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In August 2012, Ken and I took a quick weekend trip to Philadelphia. Ken had left his job he had been at for four years, and was taking off two weeks before starting his new job. (Funny enough, he just left that job a few weeks ago and started a new one!) We drove to Philadelphia on Friday evening, and spent all day Saturday and Sunday there, leaving Sunday evening.
Like Gettysburg, which I mentioned in a previous Blast from the Past post that I didn’t visit until I was 32, I was a little embarrassed that, despite being a born-and-raised Pennsylvanian, I had never visited Philadelphia.
We stayed at the Westin Philadelphia. I scored a great rate, and it was a good location, about a 20 minute walk to the Independence Hall sites.
Our walk from the Westin to Independence Hall took us past the old Philadelphia City Hall.
We had paid a nominal reservation fee ($3) I think, to reserve a time for a tour of Independence Hall. Otherwise you have to pick up same-day tickets and it’s no guarantee that you’ll be able to get the time you want (or even whether you can get tickets). We had a 10AM reservation time and we arrived at the Independence “Mall” around 9:30AM.
Since we had some time to kill, we sat down on a bench and Ken had a snack (A Hostess cupcake and a Dr Pepper. His usual breakfast).
We headed across the street to Independence Hall for our 10AM tour, only to realize I had messed up. Apparently the e-mail confirmation was not actually our “tickets.” Even though I had pre-arranged for a 10AM time slot, we still had to go to the Visitor’s Center to pick up our actual 10AM tickets. Unfortunately, it was like 9:56, and the Visitor’s Center was about a five minute walk away. We rushed over to the Visitor’s Center, picked up our 10AM tickets, and rushed back to Independence Hall. We missed the 10AM time slot, but luckily the 10:15 tour wasn’t full, so the park rangers allowed us to go on the 10:15 tour, even though we had tickets for 10AM.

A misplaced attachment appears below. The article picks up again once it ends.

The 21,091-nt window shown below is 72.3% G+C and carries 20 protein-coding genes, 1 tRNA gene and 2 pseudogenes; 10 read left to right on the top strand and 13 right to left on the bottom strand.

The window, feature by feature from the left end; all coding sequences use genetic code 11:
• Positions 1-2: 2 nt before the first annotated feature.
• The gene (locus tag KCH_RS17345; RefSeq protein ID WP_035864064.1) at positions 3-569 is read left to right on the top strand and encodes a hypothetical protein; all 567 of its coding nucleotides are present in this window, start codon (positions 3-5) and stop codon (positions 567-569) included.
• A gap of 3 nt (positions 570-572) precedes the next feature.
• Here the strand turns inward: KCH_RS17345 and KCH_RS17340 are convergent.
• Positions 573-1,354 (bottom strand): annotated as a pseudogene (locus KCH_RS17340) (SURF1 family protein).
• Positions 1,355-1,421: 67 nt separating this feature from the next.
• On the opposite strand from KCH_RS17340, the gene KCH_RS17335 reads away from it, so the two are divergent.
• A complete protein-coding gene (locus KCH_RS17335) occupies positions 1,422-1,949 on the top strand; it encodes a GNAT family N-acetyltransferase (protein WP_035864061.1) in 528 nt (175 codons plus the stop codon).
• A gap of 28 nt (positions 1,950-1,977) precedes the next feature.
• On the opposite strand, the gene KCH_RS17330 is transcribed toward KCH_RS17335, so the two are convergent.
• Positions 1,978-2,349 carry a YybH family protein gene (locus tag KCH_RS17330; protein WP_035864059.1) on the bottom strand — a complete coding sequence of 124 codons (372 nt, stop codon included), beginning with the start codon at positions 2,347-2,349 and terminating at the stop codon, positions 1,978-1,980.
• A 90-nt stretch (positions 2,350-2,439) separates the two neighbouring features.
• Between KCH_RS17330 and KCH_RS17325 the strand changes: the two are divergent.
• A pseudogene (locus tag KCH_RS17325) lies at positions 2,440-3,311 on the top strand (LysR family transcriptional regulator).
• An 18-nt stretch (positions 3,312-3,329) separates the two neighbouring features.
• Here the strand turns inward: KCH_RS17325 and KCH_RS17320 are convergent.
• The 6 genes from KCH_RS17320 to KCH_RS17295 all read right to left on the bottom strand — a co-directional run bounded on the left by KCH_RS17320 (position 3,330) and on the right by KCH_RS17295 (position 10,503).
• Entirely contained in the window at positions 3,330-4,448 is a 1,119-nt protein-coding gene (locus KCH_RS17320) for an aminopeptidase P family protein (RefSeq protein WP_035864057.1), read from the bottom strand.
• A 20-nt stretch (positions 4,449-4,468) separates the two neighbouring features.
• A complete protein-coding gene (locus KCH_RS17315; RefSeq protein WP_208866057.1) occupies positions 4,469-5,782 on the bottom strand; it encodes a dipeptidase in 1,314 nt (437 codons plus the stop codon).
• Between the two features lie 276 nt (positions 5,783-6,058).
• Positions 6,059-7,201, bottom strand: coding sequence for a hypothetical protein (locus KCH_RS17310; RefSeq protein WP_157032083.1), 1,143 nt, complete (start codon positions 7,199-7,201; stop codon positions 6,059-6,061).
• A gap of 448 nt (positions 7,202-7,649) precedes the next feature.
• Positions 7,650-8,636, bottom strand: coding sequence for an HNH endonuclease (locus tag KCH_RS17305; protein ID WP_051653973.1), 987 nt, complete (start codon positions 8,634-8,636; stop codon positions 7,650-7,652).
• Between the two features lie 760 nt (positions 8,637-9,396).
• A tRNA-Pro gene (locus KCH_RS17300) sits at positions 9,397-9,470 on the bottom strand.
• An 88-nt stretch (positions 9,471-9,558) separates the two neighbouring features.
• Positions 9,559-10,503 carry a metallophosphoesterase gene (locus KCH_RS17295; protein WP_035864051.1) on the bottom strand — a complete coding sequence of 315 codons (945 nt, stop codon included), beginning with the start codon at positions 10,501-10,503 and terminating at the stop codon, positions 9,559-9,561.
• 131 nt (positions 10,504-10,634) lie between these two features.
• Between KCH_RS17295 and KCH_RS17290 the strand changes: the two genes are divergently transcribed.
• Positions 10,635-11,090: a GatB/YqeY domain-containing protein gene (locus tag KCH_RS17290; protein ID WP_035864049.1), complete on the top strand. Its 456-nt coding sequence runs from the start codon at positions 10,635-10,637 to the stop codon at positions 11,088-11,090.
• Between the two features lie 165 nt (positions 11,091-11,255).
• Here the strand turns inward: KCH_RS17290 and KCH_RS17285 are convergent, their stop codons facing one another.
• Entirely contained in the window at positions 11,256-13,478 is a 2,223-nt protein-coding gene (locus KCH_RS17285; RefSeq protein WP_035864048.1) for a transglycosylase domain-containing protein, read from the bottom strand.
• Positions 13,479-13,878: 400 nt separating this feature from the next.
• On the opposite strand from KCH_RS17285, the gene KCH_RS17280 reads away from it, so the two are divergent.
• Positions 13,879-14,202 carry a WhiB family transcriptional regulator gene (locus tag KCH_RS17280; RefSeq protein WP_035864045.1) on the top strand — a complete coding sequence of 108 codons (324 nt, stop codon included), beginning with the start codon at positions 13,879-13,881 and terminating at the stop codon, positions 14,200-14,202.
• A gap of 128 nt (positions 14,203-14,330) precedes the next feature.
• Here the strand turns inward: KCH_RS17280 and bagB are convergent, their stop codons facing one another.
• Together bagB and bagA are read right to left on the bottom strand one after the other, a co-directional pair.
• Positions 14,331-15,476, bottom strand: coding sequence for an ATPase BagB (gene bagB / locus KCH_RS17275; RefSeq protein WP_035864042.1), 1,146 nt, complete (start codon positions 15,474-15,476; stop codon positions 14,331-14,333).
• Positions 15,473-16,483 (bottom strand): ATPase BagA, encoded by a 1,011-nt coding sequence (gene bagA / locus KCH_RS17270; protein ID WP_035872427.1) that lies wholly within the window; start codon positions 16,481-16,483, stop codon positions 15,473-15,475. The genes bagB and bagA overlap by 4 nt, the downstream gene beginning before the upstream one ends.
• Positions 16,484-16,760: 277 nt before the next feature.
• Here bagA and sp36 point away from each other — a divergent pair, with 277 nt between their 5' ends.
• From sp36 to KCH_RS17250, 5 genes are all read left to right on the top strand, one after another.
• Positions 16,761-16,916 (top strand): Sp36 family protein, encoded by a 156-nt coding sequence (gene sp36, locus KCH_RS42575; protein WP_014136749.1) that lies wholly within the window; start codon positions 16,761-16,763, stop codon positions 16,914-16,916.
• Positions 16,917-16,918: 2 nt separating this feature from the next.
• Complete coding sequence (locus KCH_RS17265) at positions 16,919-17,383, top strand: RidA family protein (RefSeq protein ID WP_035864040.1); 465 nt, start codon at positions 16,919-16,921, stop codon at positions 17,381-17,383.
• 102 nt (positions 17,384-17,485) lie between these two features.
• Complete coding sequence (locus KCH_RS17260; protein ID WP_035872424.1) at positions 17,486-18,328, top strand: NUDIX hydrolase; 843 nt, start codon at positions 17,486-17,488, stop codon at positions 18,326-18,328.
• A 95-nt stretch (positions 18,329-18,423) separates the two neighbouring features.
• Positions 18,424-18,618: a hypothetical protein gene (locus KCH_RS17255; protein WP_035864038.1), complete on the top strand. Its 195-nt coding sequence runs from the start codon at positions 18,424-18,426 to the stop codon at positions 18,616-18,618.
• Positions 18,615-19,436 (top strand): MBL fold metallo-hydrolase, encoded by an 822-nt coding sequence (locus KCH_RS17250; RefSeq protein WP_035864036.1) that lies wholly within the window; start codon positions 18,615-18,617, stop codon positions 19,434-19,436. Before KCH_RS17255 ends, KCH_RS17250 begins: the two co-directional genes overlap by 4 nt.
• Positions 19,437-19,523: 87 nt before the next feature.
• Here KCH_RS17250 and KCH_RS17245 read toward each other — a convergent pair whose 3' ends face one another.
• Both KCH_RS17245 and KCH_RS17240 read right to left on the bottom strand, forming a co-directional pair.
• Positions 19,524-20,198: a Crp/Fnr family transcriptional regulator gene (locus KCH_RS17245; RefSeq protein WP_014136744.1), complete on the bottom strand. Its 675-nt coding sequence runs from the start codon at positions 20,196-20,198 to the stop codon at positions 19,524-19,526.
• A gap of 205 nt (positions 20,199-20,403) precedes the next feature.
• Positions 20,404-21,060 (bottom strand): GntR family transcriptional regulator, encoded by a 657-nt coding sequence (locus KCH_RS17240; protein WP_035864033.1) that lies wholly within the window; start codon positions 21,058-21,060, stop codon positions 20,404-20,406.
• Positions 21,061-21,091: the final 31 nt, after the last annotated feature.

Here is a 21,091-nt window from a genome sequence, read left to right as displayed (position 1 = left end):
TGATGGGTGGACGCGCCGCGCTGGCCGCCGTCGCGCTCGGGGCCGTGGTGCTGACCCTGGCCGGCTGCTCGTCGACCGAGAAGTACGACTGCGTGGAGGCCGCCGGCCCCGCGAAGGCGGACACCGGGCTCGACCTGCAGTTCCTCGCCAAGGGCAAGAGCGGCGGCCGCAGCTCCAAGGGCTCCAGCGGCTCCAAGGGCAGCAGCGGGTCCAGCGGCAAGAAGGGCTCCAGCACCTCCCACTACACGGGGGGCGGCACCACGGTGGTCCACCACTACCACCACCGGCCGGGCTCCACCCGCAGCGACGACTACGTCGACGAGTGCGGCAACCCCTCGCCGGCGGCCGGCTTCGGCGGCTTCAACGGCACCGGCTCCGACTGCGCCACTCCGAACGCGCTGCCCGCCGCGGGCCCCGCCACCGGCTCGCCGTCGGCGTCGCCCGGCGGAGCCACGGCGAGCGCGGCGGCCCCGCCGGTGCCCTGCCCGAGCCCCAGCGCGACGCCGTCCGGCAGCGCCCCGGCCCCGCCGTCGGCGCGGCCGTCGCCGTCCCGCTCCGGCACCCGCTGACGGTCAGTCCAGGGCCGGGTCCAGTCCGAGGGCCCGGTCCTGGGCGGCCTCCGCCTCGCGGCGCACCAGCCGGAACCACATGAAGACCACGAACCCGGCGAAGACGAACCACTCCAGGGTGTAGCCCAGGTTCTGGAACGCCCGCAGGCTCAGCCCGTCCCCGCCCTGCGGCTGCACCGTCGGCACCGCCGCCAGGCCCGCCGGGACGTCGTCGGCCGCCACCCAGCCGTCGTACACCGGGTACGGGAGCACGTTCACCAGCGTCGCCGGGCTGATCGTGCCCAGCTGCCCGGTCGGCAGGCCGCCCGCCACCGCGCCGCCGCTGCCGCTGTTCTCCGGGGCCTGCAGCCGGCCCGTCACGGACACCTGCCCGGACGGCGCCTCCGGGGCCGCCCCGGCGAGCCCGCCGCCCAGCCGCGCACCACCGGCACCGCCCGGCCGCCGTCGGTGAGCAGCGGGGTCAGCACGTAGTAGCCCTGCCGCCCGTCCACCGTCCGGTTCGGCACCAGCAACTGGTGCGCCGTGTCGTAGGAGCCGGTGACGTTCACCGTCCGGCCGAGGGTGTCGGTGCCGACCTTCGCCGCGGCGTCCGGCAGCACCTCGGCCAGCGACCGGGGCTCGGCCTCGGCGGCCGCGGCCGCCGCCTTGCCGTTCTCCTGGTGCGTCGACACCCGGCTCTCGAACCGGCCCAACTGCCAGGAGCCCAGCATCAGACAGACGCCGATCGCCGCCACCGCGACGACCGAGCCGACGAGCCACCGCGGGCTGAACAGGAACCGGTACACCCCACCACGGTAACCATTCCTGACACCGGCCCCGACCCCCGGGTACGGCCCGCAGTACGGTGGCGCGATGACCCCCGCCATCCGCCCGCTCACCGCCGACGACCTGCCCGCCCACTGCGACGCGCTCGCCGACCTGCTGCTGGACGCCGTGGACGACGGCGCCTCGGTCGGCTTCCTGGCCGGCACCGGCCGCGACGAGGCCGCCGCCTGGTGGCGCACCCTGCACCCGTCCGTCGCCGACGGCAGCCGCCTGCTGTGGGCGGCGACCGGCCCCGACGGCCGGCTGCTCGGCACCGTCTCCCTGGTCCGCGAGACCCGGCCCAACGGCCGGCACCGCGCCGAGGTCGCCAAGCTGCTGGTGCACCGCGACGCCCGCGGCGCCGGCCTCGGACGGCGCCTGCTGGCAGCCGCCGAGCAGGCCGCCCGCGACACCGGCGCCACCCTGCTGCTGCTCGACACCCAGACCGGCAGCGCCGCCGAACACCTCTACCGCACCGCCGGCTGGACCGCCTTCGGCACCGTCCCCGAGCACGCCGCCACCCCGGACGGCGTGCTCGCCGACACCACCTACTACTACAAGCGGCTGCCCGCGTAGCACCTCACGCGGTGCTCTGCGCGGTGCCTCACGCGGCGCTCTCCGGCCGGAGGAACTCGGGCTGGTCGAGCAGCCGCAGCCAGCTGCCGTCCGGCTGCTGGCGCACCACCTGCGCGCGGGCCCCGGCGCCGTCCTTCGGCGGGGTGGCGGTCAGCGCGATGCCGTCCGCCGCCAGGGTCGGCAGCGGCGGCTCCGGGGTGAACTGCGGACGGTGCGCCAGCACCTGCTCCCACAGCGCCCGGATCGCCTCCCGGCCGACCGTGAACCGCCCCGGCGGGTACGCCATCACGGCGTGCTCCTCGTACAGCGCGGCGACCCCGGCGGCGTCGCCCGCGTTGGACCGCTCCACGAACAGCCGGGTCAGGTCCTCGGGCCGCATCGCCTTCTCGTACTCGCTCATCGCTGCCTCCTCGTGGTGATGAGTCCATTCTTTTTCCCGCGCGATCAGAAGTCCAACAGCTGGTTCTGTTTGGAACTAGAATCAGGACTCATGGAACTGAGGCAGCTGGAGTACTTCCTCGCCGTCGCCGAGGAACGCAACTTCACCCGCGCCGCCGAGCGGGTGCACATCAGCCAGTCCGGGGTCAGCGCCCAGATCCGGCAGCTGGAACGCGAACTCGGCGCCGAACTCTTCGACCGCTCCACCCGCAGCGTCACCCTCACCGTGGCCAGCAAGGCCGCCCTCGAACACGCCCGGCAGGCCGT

Our tour kind of got started on the wrong foot. In the first part of the tour, you sit down in a room as a Park Ranger gives you an overview of Independence Hall. Although photography and videography were permitted, the Park Ranger asked us to stop videoing because she was “having a bad hair day.” We asked her if she was serious. She said, Oh, I’m being “funny serious” and then asked us to stop videotaping again. We were really confused. Ken and I have been to plenty of places that specifically say, “No Photography” or “No Video” and that’s fine. We don’t take pictures and we don’t video. But tour group members were explicitly told while waiting in line for the tour to start that photography and video WERE permitted. So, to be told to stop, we were really irritated, especially because photography and video are some of our favorite hobbies. So, we stopped videoing because the Park Ranger told us to.
After that little “room” where we were given an overview, we entered an old courthouse in Independence Hall, famous because it allowed outside visitors to witness the trial. According to the Ranger, this was an important first step for fair trials, because anyone could say, “wait, that witness was in the pub the night of this crime and couldn’t possibly know anything about the crime,” and stuff like that. The short cage-like structure is where the defendant would stand during the trial. It’s where we get the term “stand trial” from.